True Colors

You will learn what your church is made of. I don’t mean that in an ominous way but a realistic one. I have heard horror stories about churches in my own community who seem more concerned with hours put in and program growth than the health and well being of their pastor. By the grace of God this is not our story. Once again our church has come alongside us and built into us, offering everything from meals to get through hard days and weeks when I couldn’t leave my four young children home alone with their dad to giving us five months off to heal. They did those things because there is a genuine love for us and a deep commitment to love God and serve others. And they know that begins in their own backyard. For some, their church’s reaction to it and their support during any kind of ministry burnout may show the cracks in the foundation. True colors come out under pressure in us all.

It’s not just about the Pastor.

Ministry life is unique. It’s not that lay families don’t suffer through burnout, especially those that tirelessly serve in a lay capacity on top of their careers and families. It’s a distinct role with often trying responsibilities that bleed into the family itself instead of just the man. It was a few months after Mike’s breakdown before I really grasped that it wasn’t just him that was in need of healing. We all did. Our entire family, right down to the twin toddlers, needed to work towards wellness in every area. What affects one affects all. It may not be obvious at first but it isn’t just about the patient. A good friend of mine, and a fellow wife in ministry, lovingly cautioned me to care for my husband and take over the responsibilities he needed a break from wearing for as long as I needed to but to be careful not to lose myself in the process. To guard my own spiritual journey, distinct from my husband’s, and strive towards healing a family of six and not just a man of one.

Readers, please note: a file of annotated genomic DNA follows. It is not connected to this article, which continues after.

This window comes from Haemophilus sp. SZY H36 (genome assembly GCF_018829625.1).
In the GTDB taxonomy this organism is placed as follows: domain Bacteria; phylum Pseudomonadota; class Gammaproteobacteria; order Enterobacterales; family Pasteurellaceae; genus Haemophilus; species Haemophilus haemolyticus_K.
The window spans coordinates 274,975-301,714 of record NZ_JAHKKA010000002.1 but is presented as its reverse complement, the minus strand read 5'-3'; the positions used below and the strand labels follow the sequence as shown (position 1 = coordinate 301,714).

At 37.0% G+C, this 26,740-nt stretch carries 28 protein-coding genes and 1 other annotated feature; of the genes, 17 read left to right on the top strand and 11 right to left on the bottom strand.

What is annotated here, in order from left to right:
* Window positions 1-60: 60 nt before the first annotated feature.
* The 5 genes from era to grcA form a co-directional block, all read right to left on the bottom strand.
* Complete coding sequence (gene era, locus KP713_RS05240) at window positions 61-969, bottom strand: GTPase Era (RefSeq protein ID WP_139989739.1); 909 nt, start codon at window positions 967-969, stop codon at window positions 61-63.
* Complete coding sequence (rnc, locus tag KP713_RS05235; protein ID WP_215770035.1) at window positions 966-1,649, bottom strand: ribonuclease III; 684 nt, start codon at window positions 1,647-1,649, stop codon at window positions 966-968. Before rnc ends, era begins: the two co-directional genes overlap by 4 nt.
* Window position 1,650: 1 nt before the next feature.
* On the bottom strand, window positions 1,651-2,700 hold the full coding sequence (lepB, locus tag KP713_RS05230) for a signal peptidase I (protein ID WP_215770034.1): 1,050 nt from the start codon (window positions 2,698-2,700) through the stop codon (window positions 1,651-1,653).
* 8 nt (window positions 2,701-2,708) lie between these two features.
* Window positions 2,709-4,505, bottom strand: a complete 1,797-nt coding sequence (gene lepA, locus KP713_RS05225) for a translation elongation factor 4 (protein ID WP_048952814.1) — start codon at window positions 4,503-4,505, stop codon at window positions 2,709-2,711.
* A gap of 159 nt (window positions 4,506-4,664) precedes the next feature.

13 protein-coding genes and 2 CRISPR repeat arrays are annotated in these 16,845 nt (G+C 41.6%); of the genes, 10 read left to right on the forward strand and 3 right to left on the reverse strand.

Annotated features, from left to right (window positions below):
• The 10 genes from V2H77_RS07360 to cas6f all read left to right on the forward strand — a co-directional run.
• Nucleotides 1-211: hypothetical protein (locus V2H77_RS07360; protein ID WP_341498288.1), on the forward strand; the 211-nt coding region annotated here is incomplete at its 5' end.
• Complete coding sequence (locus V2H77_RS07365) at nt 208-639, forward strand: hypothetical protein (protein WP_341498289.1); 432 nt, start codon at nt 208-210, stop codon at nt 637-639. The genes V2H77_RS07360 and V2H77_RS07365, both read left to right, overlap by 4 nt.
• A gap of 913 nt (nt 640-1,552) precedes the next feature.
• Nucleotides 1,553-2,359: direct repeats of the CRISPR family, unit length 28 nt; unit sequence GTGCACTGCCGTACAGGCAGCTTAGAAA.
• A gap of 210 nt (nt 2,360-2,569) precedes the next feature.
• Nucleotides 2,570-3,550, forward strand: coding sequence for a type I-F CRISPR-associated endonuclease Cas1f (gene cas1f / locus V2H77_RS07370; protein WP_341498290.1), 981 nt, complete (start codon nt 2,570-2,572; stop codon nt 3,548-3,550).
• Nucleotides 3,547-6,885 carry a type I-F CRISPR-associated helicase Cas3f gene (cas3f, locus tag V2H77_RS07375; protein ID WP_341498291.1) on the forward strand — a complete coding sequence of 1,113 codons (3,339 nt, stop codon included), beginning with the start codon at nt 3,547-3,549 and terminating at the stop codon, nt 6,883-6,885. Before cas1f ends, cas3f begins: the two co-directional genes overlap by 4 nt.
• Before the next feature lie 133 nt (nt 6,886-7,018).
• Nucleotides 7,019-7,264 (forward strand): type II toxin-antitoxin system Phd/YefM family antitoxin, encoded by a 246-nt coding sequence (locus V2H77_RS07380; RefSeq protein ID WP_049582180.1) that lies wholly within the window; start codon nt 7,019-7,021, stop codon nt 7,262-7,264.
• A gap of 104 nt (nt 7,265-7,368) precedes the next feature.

The enemy loves darkness

Never have I felt the presence of the evil one as much as I did when my husband began preparing to go back to work. It felt like he was celebrating that he sidelined us for a while and we went off his radar but planning to go back kicked the demons into high gear. I have always understood there is a battle going on around us but I rarely feel like I am in it. It’s a scary place to be, if I am honest. I would like to run away, pack up my kids and my man and go somewhere safe. So, in a sense, we did. But that somewhere safe wasn’t Nunavut, as I originally suggested to Mike, but rather the loving arms of a conquering King. Through words of encouragement from those that have heard his story and have appreciated his transparency since this began, we have seen the hand of God at work. He has caused my husband a limp. And it took me some time but I finally can see that it was for God’s glory. When Mike shared himself in his most fragile state, with our church family and our friends, he brought depression and anxiety, fatigue and exhaustion into the light. And if I know my Sunday school lessons, what does darkness HAVE to do when there is light??? It doesn’t mean the enemy isn’t gonna battle. It just means we don’t give him any foothold.

So those are five things I have learned. And I am sure there are more and will continue to be more. For the Glory of God.